ADD: this last paragraph was not directed to you personally Havok- just a general statement.


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Todd

 2022/3/25 8:20Profile
havok20x
Member



Joined: 2008/9/14
Posts: 925
Pineville, LA

 Re:

The "ultimate death" was certainly a factor, but it is the entirety of his response that made me go, "huh? I wonder if this guy is an annihilationist." Of course, had he been saying that to me personally, that would have been my immediate follow-up question. And of course, he would have said whatever he is accustomed to saying about it.

I am very, very analytical when it comes to words, facial expressions, etc. Sometimes it gets me into trouble, but most of the time, it has served me well. In the context of Christianity, I have been able to peg people's doctrinal beliefs pretty quickly. I thank God for that ability, because it has allowed me to protect the church in which I serve and disciple the men with whom God has placed me.

I have definitely moved theological positions over the course of my life as a believer, and I have no problem admitting when I am wrong (eventually, because sometimes it takes a while for me to think and search through an issue). The issue of hell, for me, is settled. I can't even see how the other beliefs could be a possibility without abandoning a simple hermeneutic.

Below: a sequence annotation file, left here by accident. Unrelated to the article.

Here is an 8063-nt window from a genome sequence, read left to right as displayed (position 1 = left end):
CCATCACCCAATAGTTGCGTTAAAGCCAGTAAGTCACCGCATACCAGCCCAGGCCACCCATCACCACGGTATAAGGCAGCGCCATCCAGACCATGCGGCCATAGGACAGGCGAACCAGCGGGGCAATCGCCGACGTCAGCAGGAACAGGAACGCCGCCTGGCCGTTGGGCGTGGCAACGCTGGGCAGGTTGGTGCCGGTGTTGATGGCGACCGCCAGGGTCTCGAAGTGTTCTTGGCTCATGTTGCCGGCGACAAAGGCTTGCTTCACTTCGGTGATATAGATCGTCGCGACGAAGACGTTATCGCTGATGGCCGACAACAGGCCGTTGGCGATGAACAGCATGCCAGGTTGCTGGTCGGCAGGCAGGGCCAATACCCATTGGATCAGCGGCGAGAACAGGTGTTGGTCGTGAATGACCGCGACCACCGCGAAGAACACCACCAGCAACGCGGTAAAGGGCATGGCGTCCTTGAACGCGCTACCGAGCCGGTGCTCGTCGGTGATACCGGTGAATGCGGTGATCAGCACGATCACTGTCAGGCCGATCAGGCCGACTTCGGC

2022/3/25 19:04Profile
savannah
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Joined: 2008/10/30
Posts: 2209


 Re: auto-bio



havok20x,

You called it right!

__________________________

Steve Gregg from his autobiography;

"I have not yet come to the place where I can embrace “Open Theism,” though I have unashamedly softened in my opposition to it. Way back in 1980, I publicly debated the issue of God’s foreknowledge against a man who held to what was then called Moral Government Theology (now called “Openness” or “Open Theism”). When I first heard it, it seemed to me that this view was an assault on the nature of God Himself (some opponents of Openness still seem to think this to be the case). More recently, having read the views of more gracious (and more intelligent) Openness advocates, I now understand that the view does not posit any departure from orthodoxy in terms of God’s omniscience. Rather, it merely asserts an alternative philosophical understanding of time and the future—subjects upon which orthodoxy need not take sides. Openness thinks that future, undetermined choices of morally-free agents belong in the category of those things which do not (yet) exist. If they do not exist, then they do not exist to be known. Therefore, they cannot be known, even by a Being who knows everything there is to know. God does not know them, just as He does not know of any Martian cyclopses. Since they don’t exist, He cannot know them. This suggests no deficiency in God’s omniscience. It is simply a different philosophical approach to the nature of time and the future. Most other Christians seem to think of the future as an existing component of an eternity, every part of which is visible to God’s omniscience—though this is just another philosophical position, not addressed in scripture.